Chuck Jones, in addition to his many contributions to Warner Brothers cartoons, did a lot of mostly seasonal animation projects and specials away from Warner Brothers from the early '60s through the early '70s that often play on cable television annually to this day and that's probably a big reason why his name is much more recognizable by those outside the audiences of Warner cartoons. He did critically acclaimed work for MGM. The crowning achievement away from Warner Brothers, in hindsight, would be his adaptation of How The Grinch Stole Christmas, a story from Dr. Seuss, that plays every year. Jones returned to Warner Brothers in the late '70s and remained a pivotal figure in keeping the the public remembering the Warner Brothers characters as well as providing newer animation projects utilizing the classic characters.

Characters created and, or, associated with Chuck Jones at Warner Brothers are Bugs Bunny, Daffy Duck, The Road Runner and Coyote, Pepe LePew, Porky Pig, Marvin Martian, Charlie Dog, Witch Hazel, and Sylvester. Jones' depiction of Bugs Bunny is in sharp contrast to the depictions from the other directors. Friz Freleng stayed with the wiseguy, Brooklyn-Bronx mannerisms brought out by Tex Avery's A Wild Hare. Jones depicted Bugs as a calm, minding his own business kind of character who only became a wiseguy or became aggressive once provoked.

Jones introduced the world to the Duck Season/Rabbit Season routine and changed the personality of Daffy from being a free-for-all, zany, looney character into a gigantic egomaniac forever jealous of the popularity enjoyed by Bugs Bunny. The fans who love this depiction have Chuck Jones to thank.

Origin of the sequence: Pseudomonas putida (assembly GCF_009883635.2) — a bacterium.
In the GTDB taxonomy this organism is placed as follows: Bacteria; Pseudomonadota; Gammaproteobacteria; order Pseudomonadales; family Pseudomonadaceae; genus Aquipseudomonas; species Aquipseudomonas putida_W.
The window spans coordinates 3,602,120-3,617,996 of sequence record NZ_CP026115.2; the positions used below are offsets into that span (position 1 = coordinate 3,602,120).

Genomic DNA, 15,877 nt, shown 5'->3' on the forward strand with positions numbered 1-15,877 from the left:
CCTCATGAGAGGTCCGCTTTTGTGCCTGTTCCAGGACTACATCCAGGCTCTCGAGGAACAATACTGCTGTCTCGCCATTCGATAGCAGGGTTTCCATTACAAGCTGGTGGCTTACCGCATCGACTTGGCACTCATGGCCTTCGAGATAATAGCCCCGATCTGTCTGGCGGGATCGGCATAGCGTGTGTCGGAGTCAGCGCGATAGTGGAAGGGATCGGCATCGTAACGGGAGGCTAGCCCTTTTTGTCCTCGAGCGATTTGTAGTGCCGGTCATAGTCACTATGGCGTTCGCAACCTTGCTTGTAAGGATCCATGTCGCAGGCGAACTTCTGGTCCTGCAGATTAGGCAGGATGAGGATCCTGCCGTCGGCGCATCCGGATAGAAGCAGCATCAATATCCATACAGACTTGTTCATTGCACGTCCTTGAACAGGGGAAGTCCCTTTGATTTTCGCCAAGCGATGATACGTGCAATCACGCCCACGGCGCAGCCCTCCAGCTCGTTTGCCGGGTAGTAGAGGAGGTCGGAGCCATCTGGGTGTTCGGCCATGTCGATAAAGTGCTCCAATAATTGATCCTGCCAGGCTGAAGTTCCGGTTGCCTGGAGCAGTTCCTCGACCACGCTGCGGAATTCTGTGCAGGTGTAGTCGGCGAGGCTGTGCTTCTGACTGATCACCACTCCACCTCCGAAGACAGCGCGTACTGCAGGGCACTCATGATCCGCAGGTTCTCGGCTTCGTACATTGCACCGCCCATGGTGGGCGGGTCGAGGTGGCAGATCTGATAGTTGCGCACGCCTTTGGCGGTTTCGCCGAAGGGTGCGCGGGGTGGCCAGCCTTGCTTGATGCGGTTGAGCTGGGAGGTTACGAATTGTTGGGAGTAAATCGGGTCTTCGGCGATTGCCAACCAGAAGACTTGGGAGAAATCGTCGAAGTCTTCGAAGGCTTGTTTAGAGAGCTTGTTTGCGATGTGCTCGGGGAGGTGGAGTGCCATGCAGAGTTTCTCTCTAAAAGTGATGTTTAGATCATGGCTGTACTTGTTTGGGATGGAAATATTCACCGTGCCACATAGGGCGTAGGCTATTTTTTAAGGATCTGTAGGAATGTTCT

The funny thing is that this characterization of Daffy remained constant...being picked up by the other directors...and today Daffy is known as a greedy, vain, egotistical braggart. In his memorable role as Duck Dodgers, Daffy plays the part of the know-it-all hero scolding and blaming his associates for his own incompetence. This is not the Daffy that intrigued movie audiences of the '30s and '40s...but it's a comical stroke of genius all the same.  

Jones directed three cartoons that are in the National Film Registry: Duck Amuck, One Froggy Evening, and What's Opera, Doc?. Ironically, those three cartoons didn't win any awards during their original releases, but decades of showings on television and the viewer response to those three in particular elevated them above the other cartoons. Three of his theatrical cartoons did win Academy Awards: For Scent-imental Reasons, So Much For So Little, and The Dot and the Line. Jones won an Honorary Academy Award in 1996 for career/lifetime achievement.

One of the things about these Golden Collections is that the work of the directors are on full display and you're able to enjoy the various styles and characterizations associated with specific animators and directors. Until these collections started being released it was next to impossible to see cartoons from Frank Tashlin, for example, or see Norm McCabe's work for the studio. I think the collections certainly have the capability to spotlight the lesser known work that wasn't seen on TV on a constant basis and maybe spawn followings for those directors. Time will tell, though!

The four disc's consist of theme-oriented cartoons:

1. Bugs Bunny Favorites
2. A Dash of Tashlin
3. Speedy Gonzales in a Flash
4. Kitty Korner